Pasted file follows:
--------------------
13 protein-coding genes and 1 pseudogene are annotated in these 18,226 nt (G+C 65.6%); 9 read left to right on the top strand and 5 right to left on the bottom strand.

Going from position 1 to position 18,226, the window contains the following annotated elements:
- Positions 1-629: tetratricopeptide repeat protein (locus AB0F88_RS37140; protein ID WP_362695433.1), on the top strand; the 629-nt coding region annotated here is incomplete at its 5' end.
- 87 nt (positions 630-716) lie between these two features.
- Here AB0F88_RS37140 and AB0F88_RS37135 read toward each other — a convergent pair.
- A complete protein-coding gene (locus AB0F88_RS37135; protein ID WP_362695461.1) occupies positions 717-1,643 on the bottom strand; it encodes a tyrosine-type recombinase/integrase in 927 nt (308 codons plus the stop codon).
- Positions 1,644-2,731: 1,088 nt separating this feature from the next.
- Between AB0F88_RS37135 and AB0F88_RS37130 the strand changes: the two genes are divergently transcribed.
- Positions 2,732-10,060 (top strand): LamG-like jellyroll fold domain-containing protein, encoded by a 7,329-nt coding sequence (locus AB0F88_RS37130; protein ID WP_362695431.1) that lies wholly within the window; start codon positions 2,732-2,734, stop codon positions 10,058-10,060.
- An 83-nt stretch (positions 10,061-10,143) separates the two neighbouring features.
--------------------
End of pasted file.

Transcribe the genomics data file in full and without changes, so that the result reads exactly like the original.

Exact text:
13 protein-coding genes and 1 pseudogene are annotated in these 18,226 nt (G+C 65.6%); 9 read left to right on the top strand and 5 right to left on the bottom strand.

Going from position 1 to position 18,226, the window contains the following annotated elements:
- Positions 1-629: tetratricopeptide repeat protein (locus AB0F88_RS37140; protein ID WP_362695433.1), on the top strand; the 629-nt coding region annotated here is incomplete at its 5' end.
- 87 nt (positions 630-716) lie between these two features.
- Here AB0F88_RS37140 and AB0F88_RS37135 read toward each other — a convergent pair.
- A complete protein-coding gene (locus AB0F88_RS37135; protein ID WP_362695461.1) occupies positions 717-1,643 on the bottom strand; it encodes a tyrosine-type recombinase/integrase in 927 nt (308 codons plus the stop codon).
- Positions 1,644-2,731: 1,088 nt separating this feature from the next.
- Between AB0F88_RS37135 and AB0F88_RS37130 the strand changes: the two genes are divergently transcribed.
- Positions 2,732-10,060 (top strand): LamG-like jellyroll fold domain-containing protein, encoded by a 7,329-nt coding sequence (locus AB0F88_RS37130; protein ID WP_362695431.1) that lies wholly within the window; start codon positions 2,732-2,734, stop codon positions 10,058-10,060.
- An 83-nt stretch (positions 10,061-10,143) separates the two neighbouring features.